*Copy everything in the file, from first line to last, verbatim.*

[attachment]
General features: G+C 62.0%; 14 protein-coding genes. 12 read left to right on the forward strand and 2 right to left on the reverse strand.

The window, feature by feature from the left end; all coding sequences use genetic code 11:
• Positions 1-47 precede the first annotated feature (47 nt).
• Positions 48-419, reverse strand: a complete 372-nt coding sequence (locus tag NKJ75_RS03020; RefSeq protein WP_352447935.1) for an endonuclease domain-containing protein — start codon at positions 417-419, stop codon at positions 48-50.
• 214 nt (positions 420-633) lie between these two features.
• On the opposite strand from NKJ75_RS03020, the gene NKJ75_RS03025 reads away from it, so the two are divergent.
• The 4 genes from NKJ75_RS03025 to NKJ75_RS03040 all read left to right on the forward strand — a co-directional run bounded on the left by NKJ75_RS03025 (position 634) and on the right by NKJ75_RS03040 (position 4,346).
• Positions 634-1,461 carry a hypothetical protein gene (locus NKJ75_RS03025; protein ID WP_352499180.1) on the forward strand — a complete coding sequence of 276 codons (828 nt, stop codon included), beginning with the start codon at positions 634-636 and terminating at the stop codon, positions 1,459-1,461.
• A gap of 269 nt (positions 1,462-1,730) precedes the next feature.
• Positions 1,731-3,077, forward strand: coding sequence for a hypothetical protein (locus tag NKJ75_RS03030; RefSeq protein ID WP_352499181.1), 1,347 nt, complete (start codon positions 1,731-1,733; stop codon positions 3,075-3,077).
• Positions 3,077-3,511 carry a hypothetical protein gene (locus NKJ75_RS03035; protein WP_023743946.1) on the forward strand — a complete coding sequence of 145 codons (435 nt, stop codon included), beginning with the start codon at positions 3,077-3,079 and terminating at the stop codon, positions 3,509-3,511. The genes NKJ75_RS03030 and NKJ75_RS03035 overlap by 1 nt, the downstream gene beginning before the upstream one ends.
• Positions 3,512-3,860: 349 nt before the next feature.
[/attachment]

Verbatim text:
General features: G+C 62.0%; 14 protein-coding genes. 12 read left to right on the forward strand and 2 right to left on the reverse strand.

The window, feature by feature from the left end; all coding sequences use genetic code 11:
• Positions 1-47 precede the first annotated feature (47 nt).
• Positions 48-419, reverse strand: a complete 372-nt coding sequence (locus tag NKJ75_RS03020; RefSeq protein WP_352447935.1) for an endonuclease domain-containing protein — start codon at positions 417-419, stop codon at positions 48-50.
• 214 nt (positions 420-633) lie between these two features.
• On the opposite strand from NKJ75_RS03020, the gene NKJ75_RS03025 reads away from it, so the two are divergent.
• The 4 genes from NKJ75_RS03025 to NKJ75_RS03040 all read left to right on the forward strand — a co-directional run bounded on the left by NKJ75_RS03025 (position 634) and on the right by NKJ75_RS03040 (position 4,346).
• Positions 634-1,461 carry a hypothetical protein gene (locus NKJ75_RS03025; protein ID WP_352499180.1) on the forward strand — a complete coding sequence of 276 codons (828 nt, stop codon included), beginning with the start codon at positions 634-636 and terminating at the stop codon, positions 1,459-1,461.
• A gap of 269 nt (positions 1,462-1,730) precedes the next feature.
• Positions 1,731-3,077, forward strand: coding sequence for a hypothetical protein (locus tag NKJ75_RS03030; RefSeq protein ID WP_352499181.1), 1,347 nt, complete (start codon positions 1,731-1,733; stop codon positions 3,075-3,077).
• Positions 3,077-3,511 carry a hypothetical protein gene (locus NKJ75_RS03035; protein WP_023743946.1) on the forward strand — a complete coding sequence of 145 codons (435 nt, stop codon included), beginning with the start codon at positions 3,077-3,079 and terminating at the stop codon, positions 3,509-3,511. The genes NKJ75_RS03030 and NKJ75_RS03035 overlap by 1 nt, the downstream gene beginning before the upstream one ends.
• Positions 3,512-3,860: 349 nt before the next feature.